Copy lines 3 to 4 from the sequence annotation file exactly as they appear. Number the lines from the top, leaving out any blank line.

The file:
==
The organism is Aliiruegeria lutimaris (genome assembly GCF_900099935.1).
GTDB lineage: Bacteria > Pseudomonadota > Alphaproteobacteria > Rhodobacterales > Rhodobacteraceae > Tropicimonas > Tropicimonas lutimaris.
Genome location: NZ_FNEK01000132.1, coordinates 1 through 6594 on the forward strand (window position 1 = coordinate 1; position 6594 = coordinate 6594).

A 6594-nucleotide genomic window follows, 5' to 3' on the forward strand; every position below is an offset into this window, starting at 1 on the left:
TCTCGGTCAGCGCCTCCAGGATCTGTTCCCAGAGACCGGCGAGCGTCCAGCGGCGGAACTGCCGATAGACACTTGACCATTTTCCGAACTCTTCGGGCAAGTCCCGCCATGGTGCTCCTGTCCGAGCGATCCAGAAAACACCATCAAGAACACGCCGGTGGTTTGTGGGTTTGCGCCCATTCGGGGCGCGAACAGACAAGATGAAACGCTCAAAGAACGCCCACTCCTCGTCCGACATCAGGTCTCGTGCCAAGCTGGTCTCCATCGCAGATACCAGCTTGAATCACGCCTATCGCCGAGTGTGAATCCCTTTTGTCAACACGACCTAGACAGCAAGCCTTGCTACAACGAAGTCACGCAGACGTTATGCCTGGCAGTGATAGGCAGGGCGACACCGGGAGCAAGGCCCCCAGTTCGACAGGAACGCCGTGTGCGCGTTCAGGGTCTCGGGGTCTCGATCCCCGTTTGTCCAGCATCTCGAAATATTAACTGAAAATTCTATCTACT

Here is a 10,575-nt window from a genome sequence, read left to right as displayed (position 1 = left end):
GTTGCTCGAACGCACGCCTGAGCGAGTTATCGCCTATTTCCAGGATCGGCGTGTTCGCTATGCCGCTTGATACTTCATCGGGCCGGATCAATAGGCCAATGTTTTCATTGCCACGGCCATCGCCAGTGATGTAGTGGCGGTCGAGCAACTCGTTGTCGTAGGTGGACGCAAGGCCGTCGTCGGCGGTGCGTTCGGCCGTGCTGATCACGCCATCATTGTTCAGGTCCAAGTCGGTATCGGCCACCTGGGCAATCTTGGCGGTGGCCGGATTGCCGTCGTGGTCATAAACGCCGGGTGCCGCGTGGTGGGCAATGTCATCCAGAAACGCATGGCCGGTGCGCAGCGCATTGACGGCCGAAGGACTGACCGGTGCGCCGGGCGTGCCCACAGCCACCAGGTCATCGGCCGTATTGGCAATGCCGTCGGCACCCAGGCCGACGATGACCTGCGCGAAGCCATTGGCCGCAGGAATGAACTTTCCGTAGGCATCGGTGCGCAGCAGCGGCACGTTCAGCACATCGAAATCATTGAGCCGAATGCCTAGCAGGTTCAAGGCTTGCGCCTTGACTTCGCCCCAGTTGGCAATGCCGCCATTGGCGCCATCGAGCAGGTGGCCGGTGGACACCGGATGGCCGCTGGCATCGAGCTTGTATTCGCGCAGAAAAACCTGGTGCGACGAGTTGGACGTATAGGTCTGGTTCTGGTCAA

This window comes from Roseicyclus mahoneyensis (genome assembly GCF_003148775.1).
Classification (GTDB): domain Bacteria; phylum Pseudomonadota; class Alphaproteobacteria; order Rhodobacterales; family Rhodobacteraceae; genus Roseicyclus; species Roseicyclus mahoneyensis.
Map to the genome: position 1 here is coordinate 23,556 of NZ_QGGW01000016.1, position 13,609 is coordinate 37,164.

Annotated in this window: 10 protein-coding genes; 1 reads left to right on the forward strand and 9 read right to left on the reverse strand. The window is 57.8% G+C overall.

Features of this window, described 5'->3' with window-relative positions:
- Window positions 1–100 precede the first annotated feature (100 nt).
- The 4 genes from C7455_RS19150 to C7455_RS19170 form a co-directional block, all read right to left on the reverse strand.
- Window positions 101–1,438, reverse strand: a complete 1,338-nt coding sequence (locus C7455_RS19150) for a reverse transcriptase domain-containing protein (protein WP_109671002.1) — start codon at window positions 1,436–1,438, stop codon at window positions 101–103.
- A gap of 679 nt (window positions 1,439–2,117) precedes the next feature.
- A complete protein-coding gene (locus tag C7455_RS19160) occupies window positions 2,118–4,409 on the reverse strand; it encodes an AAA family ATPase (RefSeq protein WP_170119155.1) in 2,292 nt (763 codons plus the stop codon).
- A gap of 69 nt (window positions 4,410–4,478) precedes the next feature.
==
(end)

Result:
Genome location: NZ_FNEK01000132.1, coordinates 1 through 6594 on the forward strand (window position 1 = coordinate 1; position 6594 = coordinate 6594).

A 6594-nucleotide genomic window follows, 5' to 3' on the forward strand; every position below is an offset into this window, starting at 1 on the left: